Pro Tip: The clone stamp tool comes in handy here and works particularly well on fur and hair.


Location, Location, Location. Take the picture on location as best you can. It doesn’t matter if the animal is perched on a snowy peak at dusk or nestled ungainly between two pines after dark – a photo right where the action unfolded is nearly always preferable to one taken a day later when back in civilisation.


Many cameras these days can shoot in raw format that allows you to bring out the detail that’s lost in the highlights and shadows through compression on formats such as JPG, so don’t fall into the trap of thinking you always have to have the light directly on a subject. Well-composed, backlit images have a slightly ethereal quality that tends to work well in the types of landscapes that us hunters regularly find ourselves in. In my experience, a well-composed, sharply detailed photograph goes a long way to softening the blow for those with more delicate tastes – seeing the sweat on the brow and cuts and scrapes … all signs of the effort involved to get to that very moment.


For a slightly different composition, try looking down at the animal rather than directly into the camera. It takes the focus away from you and places it on your quarry, which immediately conveys an important degree of additional respect. If you have another person in your hunting party, try and integrate them into the photo as well – again, looking anywhere but down the barrel of the lens. Many of us hunt for the camaraderie, so try and capture that element.


Avoid taking handheld selfies with dead animals – 99% of the time, these come across looking pretty piss-poor.


Don’t exaggerate. Super-wide-angle lenses can make 32-inch heads look like Edgar Nitz’ record wapiti bull, especially when the hunter strategically positions themselves a good metre or two behind the animal. Hunting shouldn’t be a dick-measuring contest, and taking photographs like these are effectively the same as stuffing socks down your trousers – there’s only going to be disappointment and embarrassment once your pants are off.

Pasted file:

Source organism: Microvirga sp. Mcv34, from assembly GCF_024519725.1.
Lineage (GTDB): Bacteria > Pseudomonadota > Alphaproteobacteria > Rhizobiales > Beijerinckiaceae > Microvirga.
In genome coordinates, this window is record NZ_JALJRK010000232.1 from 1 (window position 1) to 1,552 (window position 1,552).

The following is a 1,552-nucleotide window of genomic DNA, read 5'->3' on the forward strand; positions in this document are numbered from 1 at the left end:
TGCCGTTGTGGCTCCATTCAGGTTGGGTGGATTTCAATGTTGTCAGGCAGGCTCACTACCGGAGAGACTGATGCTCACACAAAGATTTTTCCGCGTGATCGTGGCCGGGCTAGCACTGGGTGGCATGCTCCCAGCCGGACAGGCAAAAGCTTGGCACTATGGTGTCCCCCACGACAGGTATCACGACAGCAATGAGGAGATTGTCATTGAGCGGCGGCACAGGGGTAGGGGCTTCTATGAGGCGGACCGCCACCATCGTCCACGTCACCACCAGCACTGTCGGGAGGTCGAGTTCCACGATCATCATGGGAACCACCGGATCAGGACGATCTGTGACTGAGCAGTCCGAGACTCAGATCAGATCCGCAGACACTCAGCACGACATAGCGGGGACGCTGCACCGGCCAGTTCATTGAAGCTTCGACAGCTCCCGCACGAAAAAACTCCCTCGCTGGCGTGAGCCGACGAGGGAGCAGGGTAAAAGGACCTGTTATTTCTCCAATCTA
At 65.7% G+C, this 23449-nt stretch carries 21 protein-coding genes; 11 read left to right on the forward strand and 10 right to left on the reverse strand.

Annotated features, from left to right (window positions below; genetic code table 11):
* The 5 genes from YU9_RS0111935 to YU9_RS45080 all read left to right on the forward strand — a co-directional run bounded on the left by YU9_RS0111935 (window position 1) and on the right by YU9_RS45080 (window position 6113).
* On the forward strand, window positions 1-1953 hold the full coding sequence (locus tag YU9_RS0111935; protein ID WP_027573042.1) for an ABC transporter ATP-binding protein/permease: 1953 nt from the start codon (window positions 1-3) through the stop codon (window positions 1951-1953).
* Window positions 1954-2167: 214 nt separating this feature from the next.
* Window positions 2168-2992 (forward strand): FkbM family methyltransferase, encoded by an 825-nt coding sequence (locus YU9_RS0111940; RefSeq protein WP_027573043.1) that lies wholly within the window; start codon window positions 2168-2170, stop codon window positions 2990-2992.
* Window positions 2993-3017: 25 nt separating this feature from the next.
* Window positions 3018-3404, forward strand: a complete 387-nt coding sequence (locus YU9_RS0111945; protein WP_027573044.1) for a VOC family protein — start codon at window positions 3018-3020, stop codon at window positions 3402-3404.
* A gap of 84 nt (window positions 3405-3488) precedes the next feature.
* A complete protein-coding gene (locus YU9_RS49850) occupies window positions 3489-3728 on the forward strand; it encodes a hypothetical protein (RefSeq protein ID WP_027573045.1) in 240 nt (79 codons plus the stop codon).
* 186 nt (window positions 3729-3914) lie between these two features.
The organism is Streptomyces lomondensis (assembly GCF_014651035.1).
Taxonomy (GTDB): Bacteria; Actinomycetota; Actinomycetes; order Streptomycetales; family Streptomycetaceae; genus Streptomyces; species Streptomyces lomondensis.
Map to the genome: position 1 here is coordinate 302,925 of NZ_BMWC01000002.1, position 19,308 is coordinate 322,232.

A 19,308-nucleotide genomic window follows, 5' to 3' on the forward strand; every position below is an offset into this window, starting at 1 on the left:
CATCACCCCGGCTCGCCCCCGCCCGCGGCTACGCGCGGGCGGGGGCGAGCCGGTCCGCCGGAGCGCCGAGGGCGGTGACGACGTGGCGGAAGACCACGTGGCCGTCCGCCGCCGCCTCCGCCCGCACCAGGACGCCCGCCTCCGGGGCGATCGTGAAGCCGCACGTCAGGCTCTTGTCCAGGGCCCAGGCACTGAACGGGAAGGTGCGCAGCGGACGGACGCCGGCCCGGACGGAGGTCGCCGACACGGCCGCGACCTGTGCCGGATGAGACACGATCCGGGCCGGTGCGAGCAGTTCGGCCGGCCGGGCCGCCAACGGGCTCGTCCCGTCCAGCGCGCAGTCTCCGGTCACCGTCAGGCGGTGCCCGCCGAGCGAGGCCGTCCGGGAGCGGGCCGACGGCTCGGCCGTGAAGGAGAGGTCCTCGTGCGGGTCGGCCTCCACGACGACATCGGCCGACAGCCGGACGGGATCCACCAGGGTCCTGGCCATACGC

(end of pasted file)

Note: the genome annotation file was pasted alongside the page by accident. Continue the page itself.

Think before you post. It’s one thing firing off an image to a mate via text or Messenger, but more care needs to be taken posting images onto open forums. Once it’s up and in the public sphere, it’s often too late to retract, so if you plan to post something that may be a touch controversial, be prepared to face a bit of backlash.


Provide context where possible; most sites allow you a brief description alongside the image (although for many with an agenda, this would be the last thing they’d read). Try and focus on the effort and skill it took to achieve the result, rather than the number of points, length of horn and number of kills; and if you took the meat home, a follow-up pic of a beautifully prepared back steak goes a long way to silence even the most vocal of armchair critics.

Hopefully, adhering to a few of these suggestions will ensure you don’t end up facing the wrath of anti-hunting trolls or holier-than-thou hunting purists. At the end of the day, the decision whether to post or not to post is entirely yours, but like it or not, these days we’re all hunting ambassadors; and it was once said that an ambassador is someone who “thinks twice before he says nothing”.